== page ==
On August 28, 2023, the U.S. Court of Appeals for the Federal Circuit issued a precedential decision in In re Cellect (No. 22-1293) that answered a longstanding question regarding the relationship between Obvious-Type Double Patenting (“ODP”) and Patent Term Adjustment (“PTA”).1 Specifically, the Court held that when members of a patent family differ in their expiration dates solely on the basis of PTA, the earlier-expiring family members can be used as the basis for an ODP validity attack on later-expiring family members. This result with respect to ODP in the context of patents with PTA is notably distinct from the Court’s holding with respect to ODP in the context of Patent Term Extension (“PTE”).2 In its 2018 decision in Novartis AG v. Ezra Ventures LLC (“Ezra”)3 the Court prohibited this same type of intra-family ODP attack when the difference in expiration dates was due to PTE, rather than PTA. The Court’s holding in Cellect is potentially wide-ranging and is likely to be particularly impactful in the life science and pharmaceutical industries, where patent holders frequently rely on grants of PTA to maintain market exclusivity.
Cellect arose from the appeal of four related ex parte reexamination proceedings involving a family of patents that cover devices containing electronic image sensors.4 Many of these family members received PTA due to prosecution delays and, as a result, the family had a wide range of different expiration dates.5 During the ex parte reexamination, the examiner issued ODP rejections that invalidated the claims of four different patents in the family.6 These rejections—summarized in the figure below—relied on earlier expiring members of the same patent family as references.7 Ordinarily, a patent holder can cure an ODP rejection by filing a terminal disclaimer that causes the challenged patent to expire on the same date as the earlier-expiring reference patent. However, in Cellect, terminal disclaimers could not be filed because the reference patents had all since expired. This meant that the examiner’s ODP rejections had the effect of invalidating the challenged claims. The Patent Trial and Appeal Board (“PTAB”) affirmed the examiner’s rejections and the patent holder appealed.
On appeal, the patent holder did not dispute the obviousness component of the examiner’s ODP rejections, but instead argued that the rejections were procedurally improper under Ezra and other related cases.8 The Federal Circuit rejected this argument and, following an extensive analysis of the relevant statutes and caselaw, held that PTA and PTE should be treated differently in the context of ODP because the “PTA and PTE are dealt with in different statutes and deal with differing circumstances.”9 Specifically, the Court pointed to the fact that “[t]he expiration date used for an ODP analysis where a patent has received a PTE is the expiration date before the PTE has been added” whereas “the expiration date used for an ODP analysis where a patent has received PTA is the expiration date after the PTA has been added.”10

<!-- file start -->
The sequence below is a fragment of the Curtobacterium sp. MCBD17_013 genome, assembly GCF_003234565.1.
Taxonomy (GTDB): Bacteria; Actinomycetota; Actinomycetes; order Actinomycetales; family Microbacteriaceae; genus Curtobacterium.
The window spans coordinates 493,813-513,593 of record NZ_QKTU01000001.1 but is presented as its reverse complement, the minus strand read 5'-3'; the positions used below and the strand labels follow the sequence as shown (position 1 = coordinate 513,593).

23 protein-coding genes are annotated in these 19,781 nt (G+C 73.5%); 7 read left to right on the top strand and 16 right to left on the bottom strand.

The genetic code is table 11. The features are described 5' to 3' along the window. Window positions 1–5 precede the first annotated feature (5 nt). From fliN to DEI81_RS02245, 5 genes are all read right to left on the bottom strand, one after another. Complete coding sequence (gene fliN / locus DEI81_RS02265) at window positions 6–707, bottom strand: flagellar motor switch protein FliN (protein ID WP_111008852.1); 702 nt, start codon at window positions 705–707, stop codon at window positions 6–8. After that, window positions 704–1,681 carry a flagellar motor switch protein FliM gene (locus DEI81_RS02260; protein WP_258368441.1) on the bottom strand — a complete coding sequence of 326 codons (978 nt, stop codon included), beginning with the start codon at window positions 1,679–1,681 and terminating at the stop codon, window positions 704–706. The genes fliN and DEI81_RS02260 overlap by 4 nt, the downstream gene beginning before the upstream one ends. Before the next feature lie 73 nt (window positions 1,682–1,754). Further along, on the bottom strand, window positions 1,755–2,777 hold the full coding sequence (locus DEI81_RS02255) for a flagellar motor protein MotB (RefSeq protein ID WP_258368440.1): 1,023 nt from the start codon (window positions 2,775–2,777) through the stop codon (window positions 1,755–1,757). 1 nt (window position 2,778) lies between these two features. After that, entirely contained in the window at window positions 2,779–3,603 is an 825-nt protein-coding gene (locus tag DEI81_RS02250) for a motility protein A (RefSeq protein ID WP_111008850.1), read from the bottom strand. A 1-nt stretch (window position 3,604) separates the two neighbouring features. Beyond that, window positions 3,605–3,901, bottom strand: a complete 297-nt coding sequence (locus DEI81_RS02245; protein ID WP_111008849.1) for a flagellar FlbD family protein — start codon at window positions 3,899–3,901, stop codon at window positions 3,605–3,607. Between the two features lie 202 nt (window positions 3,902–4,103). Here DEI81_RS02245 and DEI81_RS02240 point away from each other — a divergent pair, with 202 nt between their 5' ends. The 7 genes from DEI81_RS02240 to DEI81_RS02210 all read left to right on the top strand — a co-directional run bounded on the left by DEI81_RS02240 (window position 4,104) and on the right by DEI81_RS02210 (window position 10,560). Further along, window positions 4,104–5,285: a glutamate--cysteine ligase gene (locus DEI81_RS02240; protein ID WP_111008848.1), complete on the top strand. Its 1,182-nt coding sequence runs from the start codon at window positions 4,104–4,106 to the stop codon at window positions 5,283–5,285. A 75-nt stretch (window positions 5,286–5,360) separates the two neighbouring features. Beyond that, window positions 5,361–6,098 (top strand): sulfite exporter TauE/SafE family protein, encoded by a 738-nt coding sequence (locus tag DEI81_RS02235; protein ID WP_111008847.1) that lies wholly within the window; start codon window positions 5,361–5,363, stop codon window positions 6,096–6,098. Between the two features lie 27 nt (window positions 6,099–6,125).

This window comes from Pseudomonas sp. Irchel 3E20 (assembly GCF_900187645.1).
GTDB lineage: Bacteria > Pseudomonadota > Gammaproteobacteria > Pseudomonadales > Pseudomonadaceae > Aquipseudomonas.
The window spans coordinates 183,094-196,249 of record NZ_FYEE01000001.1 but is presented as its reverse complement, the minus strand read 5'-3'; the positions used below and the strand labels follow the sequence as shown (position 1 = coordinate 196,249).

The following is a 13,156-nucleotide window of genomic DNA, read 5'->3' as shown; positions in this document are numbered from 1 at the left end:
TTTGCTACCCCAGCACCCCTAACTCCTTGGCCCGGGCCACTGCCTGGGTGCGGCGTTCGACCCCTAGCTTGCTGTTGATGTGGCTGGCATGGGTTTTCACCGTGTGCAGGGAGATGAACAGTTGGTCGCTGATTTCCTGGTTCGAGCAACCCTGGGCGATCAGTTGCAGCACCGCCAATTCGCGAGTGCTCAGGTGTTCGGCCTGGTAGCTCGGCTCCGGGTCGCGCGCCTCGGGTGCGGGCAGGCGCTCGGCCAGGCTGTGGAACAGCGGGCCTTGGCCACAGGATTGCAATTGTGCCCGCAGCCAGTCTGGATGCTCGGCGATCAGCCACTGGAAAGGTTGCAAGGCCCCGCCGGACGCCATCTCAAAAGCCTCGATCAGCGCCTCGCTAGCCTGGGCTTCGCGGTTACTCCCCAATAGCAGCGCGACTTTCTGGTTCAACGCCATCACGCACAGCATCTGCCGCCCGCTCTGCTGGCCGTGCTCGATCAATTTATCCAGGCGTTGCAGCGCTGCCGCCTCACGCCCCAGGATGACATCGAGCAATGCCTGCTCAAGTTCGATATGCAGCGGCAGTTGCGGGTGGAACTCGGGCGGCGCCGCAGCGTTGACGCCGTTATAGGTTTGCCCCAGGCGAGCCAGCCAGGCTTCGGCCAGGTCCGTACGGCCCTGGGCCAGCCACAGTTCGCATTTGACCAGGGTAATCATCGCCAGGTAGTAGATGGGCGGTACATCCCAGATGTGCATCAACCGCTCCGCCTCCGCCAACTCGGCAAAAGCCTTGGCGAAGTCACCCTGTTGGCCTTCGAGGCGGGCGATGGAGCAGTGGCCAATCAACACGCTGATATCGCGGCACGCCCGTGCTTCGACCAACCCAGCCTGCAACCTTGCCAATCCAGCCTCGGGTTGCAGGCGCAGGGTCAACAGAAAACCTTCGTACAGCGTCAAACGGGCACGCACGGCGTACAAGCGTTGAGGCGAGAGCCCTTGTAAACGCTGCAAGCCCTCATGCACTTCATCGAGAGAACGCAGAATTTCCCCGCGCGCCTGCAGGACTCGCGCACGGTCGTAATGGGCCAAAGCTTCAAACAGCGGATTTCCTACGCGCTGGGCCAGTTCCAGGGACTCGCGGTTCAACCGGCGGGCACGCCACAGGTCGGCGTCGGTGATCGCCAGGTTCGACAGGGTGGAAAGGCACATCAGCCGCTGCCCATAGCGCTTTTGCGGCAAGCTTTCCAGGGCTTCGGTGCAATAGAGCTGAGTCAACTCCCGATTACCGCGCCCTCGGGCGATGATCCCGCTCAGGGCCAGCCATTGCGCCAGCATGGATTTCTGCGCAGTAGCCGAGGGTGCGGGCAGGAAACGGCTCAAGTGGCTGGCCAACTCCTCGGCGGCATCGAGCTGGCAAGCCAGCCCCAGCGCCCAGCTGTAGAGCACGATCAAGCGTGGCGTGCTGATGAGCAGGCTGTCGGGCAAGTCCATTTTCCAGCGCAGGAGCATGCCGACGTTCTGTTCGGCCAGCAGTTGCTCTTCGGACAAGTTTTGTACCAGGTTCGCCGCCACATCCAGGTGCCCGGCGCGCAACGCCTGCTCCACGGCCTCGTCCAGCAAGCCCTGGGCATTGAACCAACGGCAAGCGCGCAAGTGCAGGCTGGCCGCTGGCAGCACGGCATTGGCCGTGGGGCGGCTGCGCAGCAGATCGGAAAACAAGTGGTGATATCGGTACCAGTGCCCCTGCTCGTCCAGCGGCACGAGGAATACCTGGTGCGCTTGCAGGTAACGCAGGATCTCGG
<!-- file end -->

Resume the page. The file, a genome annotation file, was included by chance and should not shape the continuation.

Moreover, the Court identified different purposes for PTE and PTA, with PTE being “designed to effectively extend the overall patent term for a single invention due to regulatory delays in a product approval.”11 In contrast, the Court explained that “PTA is designed to extend the term of a particular patent due to delay in the processing of that Patent.”12 The Court also stressed the importance of the obviousness component of the ODP analysis, but noted that this was not a matter of dispute on the current facts.13
The question of whether ODP could be used to mount intra-family attacks on patents enjoying Patent Term Adjustment has been percolating since at least the Federal Circuit’s 2018 Ezra decision. In Ezra, the Federal Circuit held that the statute establishing Patent Term Extension overrode the judicially-created doctrine of ODP and that, as a result, patents that received PTE were immune to ODP attacks based on earlier-expiring family members.14 This holding prompted several district courts, most notably in New Jersey, to conclude that PTA should be treated the same as PTE for purposes of ODP and extend Ezra’s prohibition on intra-family ODP attacks to PTA as well.15 The Federal Circuit appears to have now rejected that reasoning by holding in Cellect that PTA and PTE should be treated differently with respect to ODP.